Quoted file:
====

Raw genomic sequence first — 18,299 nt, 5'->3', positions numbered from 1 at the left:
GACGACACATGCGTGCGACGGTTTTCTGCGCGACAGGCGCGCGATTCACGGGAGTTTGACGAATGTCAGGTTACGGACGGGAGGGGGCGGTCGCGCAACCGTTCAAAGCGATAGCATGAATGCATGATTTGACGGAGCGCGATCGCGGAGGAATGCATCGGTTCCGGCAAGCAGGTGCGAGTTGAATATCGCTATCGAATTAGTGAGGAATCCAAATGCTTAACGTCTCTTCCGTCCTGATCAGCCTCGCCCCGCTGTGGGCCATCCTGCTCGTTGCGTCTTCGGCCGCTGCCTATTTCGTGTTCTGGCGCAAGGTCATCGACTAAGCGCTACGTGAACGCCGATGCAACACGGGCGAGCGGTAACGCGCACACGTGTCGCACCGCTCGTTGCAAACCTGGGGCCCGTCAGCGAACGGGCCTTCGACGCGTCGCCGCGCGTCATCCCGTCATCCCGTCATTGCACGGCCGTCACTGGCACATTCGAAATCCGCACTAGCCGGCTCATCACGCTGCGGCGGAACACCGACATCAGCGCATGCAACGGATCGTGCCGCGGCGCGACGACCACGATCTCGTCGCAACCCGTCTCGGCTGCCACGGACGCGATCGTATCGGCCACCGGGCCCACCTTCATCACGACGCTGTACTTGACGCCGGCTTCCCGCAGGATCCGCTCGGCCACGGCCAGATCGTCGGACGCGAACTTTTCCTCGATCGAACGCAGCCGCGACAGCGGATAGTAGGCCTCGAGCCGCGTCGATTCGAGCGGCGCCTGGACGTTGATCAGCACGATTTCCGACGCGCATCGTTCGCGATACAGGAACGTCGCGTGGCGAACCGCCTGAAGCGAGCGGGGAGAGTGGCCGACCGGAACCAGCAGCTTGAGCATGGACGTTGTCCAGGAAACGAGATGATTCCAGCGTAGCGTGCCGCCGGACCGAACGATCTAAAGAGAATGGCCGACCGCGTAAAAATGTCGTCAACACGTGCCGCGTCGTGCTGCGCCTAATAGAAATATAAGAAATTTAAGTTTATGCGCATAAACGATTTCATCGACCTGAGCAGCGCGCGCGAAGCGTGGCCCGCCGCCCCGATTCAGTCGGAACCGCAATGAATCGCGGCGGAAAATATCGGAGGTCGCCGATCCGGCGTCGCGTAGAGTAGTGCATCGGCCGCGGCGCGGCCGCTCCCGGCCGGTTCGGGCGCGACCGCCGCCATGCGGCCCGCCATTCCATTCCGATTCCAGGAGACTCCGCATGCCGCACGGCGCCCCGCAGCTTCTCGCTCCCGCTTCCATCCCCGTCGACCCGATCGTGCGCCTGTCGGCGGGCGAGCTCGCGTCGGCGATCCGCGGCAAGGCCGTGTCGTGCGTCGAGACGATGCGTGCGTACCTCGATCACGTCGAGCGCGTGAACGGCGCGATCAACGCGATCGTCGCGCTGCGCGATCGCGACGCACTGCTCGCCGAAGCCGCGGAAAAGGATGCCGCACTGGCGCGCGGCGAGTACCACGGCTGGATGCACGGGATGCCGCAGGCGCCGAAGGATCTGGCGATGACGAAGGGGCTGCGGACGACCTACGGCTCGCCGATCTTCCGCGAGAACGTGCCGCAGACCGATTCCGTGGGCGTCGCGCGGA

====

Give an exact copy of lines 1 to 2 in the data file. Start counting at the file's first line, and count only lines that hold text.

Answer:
Raw genomic sequence first — 18,299 nt, 5'->3', positions numbered from 1 at the left:
GACGACACATGCGTGCGACGGTTTTCTGCGCGACAGGCGCGCGATTCACGGGAGTTTGACGAATGTCAGGTTACGGACGGGAGGGGGCGGTCGCGCAACCGTTCAAAGCGATAGCATGAATGCATGATTTGACGGAGCGCGATCGCGGAGGAATGCATCGGTTCCGGCAAGCAGGTGCGAGTTGAATATCGCTATCGAATTAGTGAGGAATCCAAATGCTTAACGTCTCTTCCGTCCTGATCAGCCTCGCCCCGCTGTGGGCCATCCTGCTCGTTGCGTCTTCGGCCGCTGCCTATTTCGTGTTCTGGCGCAAGGTCATCGACTAAGCGCTACGTGAACGCCGATGCAACACGGGCGAGCGGTAACGCGCACACGTGTCGCACCGCTCGTTGCAAACCTGGGGCCCGTCAGCGAACGGGCCTTCGACGCGTCGCCGCGCGTCATCCCGTCATCCCGTCATTGCACGGCCGTCACTGGCACATTCGAAATCCGCACTAGCCGGCTCATCACGCTGCGGCGGAACACCGACATCAGCGCATGCAACGGATCGTGCCGCGGCGCGACGACCACGATCTCGTCGCAACCCGTCTCGGCTGCCACGGACGCGATCGTATCGGCCACCGGGCCCACCTTCATCACGACGCTGTACTTGACGCCGGCTTCCCGCAGGATCCGCTCGGCCACGGCCAGATCGTCGGACGCGAACTTTTCCTCGATCGAACGCAGCCGCGACAGCGGATAGTAGGCCTCGAGCCGCGTCGATTCGAGCGGCGCCTGGACGTTGATCAGCACGATTTCCGACGCGCATCGTTCGCGATACAGGAACGTCGCGTGGCGAACCGCCTGAAGCGAGCGGGGAGAGTGGCCGACCGGAACCAGCAGCTTGAGCATGGACGTTGTCCAGGAAACGAGATGATTCCAGCGTAGCGTGCCGCCGGACCGAACGATCTAAAGAGAATGGCCGACCGCGTAAAAATGTCGTCAACACGTGCCGCGTCGTGCTGCGCCTAATAGAAATATAAGAAATTTAAGTTTATGCGCATAAACGATTTCATCGACCTGAGCAGCGCGCGCGAAGCGTGGCCCGCCGCCCCGATTCAGTCGGAACCGCAATGAATCGCGGCGGAAAATATCGGAGGTCGCCGATCCGGCGTCGCGTAGAGTAGTGCATCGGCCGCGGCGCGGCCGCTCCCGGCCGGTTCGGGCGCGACCGCCGCCATGCGGCCCGCCATTCCATTCCGATTCCAGGAGACTCCGCATGCCGCACGGCGCCCCGCAGCTTCTCGCTCCCGCTTCCATCCCCGTCGACCCGATCGTGCGCCTGTCGGCGGGCGAGCTCGCGTCGGCGATCCGCGGCAAGGCCGTGTCGTGCGTCGAGACGATGCGTGCGTACCTCGATCACGTCGAGCGCGTGAACGGCGCGATCAACGCGATCGTCGCGCTGCGCGATCGCGACGCACTGCTCGCCGAAGCCGCGGAAAAGGATGCCGCACTGGCGCGCGGCGAGTACCACGGCTGGATGCACGGGATGCCGCAGGCGCCGAAGGATCTGGCGATGACGAAGGGGCTGCGGACGACCTACGGCTCGCCGATCTTCCGCGAGAACGTGCCGCAGACCGATTCCGTGGGCGTCGCGCGGA